Or perhaps it’s because I was a senior editor at Us Weekly during his Jennifer Lopez era, and I edited so many cover stories documenting their every public and private move as a couple. At the time, I sometimes felt like a third wheel in their turbulent, ostentatious romance. Or it could be that his resurgence as a respectable film director ticks all of the boxes of against-all-odds success stories that I love: the stunning comeback, the triumph of the underdog, the undeniable talent, the masterful reinvention. If he was previously Kelly Rowland to Matt Damon’s Beyoncé in a two-man Destiny’s Child, this is what it would be like if Miss Kelly suddenly pulled out in front of Queen B. If I could be anyone in Hollywood right now, it would be Affleck.
Since his Best Director Oscar snub, I’ve been viewing Affleck’s future the way Mara saw Reese Witherspoon’s after the Vanity Fair failure: At least now he’s almost guaranteed to win the grand prize for his next film (reportedly the 1920s-set mobster drama Live By Night). But with Argo now on a sure path to the Best Picture Oscar, I’m starting to wonder about Oscar certainties — and not just because I just remembered the example of Annette Bening circa the summer of 2010 release of The Kids Are All Right. She seemed all but certain to finally score her Oscar on her fourth try, after losing twice to Hillary Swank, until Natalie Portman rode in on her Black Swan.
Affleck’s kryptonite might not be one of his peers but the very film for which he was snubbed. If the Academy ends up naming Argo as the Best Picture of 2012, maybe the members will feel as if they’ve done their duty and honored Affleck by honoring his film. No need to give him another Oscar so soon. Why not wait another 15 years? Even if he ends up in the Best Director mix for Live By Night, I can’t imagine that the Academy would want to name another Affleck-directed film Best Picture so soon after Argo, which might kill Affleck’s shot at Best Director.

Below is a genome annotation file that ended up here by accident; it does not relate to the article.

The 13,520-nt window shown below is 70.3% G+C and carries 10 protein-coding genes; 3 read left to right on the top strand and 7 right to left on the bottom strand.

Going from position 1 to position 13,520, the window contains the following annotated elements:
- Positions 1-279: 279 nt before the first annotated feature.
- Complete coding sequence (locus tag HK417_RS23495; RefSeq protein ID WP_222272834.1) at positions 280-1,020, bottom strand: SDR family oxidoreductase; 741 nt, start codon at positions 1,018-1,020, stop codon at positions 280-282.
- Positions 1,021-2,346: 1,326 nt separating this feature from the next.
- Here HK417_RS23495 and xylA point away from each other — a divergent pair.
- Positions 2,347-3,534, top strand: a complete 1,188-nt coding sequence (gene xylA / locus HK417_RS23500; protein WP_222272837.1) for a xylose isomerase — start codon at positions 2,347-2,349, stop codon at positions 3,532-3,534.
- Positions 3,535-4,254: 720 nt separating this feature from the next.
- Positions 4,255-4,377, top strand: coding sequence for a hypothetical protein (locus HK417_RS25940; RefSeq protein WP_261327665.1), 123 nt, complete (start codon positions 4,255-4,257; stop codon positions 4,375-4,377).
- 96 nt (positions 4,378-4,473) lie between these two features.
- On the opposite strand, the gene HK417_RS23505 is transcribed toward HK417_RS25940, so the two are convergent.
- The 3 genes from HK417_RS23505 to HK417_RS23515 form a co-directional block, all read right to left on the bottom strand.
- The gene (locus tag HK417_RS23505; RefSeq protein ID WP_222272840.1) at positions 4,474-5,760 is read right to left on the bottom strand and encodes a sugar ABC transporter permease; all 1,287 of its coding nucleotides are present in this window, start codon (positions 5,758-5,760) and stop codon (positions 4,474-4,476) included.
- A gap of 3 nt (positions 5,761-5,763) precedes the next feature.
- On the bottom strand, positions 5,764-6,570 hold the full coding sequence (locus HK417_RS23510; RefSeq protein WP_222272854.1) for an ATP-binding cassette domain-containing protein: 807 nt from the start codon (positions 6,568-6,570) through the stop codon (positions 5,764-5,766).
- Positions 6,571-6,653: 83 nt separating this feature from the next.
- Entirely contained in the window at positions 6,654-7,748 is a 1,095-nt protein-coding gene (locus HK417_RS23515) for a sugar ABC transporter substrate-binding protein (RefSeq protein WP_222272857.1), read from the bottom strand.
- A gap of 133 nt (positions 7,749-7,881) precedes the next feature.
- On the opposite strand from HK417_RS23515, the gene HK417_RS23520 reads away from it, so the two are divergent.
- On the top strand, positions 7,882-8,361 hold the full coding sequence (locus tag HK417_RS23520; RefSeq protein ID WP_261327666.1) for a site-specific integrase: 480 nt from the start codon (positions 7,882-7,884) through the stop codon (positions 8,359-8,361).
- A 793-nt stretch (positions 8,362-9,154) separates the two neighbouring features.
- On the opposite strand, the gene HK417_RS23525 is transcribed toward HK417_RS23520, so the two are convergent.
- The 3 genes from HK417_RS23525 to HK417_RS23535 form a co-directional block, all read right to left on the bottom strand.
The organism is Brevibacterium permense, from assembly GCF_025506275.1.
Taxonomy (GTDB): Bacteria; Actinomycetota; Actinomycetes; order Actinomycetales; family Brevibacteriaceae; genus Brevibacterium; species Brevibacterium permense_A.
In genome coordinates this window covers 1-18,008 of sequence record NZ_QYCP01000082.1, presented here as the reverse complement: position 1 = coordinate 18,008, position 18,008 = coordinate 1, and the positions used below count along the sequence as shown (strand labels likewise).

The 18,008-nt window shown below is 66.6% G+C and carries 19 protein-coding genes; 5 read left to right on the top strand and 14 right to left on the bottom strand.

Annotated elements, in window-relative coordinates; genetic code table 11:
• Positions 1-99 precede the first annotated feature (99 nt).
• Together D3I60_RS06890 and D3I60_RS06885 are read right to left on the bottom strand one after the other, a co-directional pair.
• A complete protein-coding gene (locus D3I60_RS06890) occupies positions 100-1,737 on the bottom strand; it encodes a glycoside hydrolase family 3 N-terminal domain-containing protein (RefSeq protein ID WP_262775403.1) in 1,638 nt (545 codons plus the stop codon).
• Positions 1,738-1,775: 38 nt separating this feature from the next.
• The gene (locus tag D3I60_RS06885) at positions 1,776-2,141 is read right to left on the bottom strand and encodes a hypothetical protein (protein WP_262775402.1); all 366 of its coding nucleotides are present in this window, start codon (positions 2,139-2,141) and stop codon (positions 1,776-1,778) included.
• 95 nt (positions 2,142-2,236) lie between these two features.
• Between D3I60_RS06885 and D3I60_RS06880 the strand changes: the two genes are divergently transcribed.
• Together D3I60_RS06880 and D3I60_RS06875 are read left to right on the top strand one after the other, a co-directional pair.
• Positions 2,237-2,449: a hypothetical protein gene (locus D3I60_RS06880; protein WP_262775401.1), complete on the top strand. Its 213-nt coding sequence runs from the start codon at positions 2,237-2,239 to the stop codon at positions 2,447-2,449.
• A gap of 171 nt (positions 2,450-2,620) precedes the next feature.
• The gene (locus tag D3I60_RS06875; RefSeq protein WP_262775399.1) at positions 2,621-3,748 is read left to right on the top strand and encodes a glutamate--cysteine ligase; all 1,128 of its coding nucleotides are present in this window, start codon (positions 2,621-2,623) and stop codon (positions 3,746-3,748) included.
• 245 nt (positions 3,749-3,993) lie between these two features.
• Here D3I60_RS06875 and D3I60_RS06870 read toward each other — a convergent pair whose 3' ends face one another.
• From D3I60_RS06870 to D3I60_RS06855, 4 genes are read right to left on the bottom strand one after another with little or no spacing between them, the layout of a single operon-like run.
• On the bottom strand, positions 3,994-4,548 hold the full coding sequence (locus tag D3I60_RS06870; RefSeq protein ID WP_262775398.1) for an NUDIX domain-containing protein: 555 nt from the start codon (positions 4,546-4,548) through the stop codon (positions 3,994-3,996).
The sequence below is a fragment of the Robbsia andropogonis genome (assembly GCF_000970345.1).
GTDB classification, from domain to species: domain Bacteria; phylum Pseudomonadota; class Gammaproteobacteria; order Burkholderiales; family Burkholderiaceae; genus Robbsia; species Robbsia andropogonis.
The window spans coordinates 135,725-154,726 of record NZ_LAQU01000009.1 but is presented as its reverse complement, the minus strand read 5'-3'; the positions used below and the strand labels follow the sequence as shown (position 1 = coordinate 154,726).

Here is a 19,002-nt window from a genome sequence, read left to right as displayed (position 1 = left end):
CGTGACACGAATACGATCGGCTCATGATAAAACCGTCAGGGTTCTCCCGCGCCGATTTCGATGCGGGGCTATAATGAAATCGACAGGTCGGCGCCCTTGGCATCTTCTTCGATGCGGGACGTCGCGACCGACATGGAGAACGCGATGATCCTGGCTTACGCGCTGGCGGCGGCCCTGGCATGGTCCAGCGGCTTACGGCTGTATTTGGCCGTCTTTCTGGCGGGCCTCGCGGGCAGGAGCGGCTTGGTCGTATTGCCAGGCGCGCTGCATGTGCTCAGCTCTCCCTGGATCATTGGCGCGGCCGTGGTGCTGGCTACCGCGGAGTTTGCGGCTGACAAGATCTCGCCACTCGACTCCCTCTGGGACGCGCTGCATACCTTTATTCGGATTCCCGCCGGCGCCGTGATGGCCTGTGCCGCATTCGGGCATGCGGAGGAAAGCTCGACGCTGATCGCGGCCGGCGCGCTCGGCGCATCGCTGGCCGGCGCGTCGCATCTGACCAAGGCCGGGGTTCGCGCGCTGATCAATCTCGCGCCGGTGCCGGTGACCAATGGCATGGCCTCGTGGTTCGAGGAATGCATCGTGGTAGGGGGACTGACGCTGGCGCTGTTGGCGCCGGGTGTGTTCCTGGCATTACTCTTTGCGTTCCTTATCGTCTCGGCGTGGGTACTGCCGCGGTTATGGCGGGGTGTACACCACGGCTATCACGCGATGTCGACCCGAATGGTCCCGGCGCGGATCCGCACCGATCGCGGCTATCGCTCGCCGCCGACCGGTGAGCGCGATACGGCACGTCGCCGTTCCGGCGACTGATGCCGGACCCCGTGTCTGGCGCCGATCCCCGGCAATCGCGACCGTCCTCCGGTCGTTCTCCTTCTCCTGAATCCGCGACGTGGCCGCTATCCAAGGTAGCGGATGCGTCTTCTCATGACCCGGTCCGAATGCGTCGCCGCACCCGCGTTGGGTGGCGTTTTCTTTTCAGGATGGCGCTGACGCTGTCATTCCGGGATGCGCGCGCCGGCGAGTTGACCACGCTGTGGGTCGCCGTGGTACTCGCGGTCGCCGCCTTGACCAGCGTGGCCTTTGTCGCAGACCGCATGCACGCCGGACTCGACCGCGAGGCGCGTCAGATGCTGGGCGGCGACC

Historically, when actors win Best Director, the film they win for gets Best Picture, too. Such was the case with Robert Redford and Ordinary People, Clint Eastwood and Unforgiven and Million Dollar Baby, Kevin Costner and Dances with Wolves, Mel Gibson and Braveheart and Ron Howard and A Beautiful Mind (look how long Howard, who had been similarly snubbed for 1995’s Apollo 13, had to wait for his Oscar). In the last 32 years, only Warren Beatty, who won Best Director for 1981’s Reds, which lost Best Picture to Chariots of Fire, didn’t triumph in both categories.
So if Affleck wants to get that Best Director Oscar sooner (as in for his next directorial effort) rather than later, it might behoove him for Argo not to win Best Picture on February 24. Surely, though, Affleck won’t be thinking that far in advance on Oscar night. He’ll certainly want to make a trip to the podium for Argo, even if it’s to share Best Picture with fellow producers Grant Heslov and George Clooney. I just hope that Oscar still sees fit to eventually shower him — sooner rather than later — with the one-on-one love he’s got coming.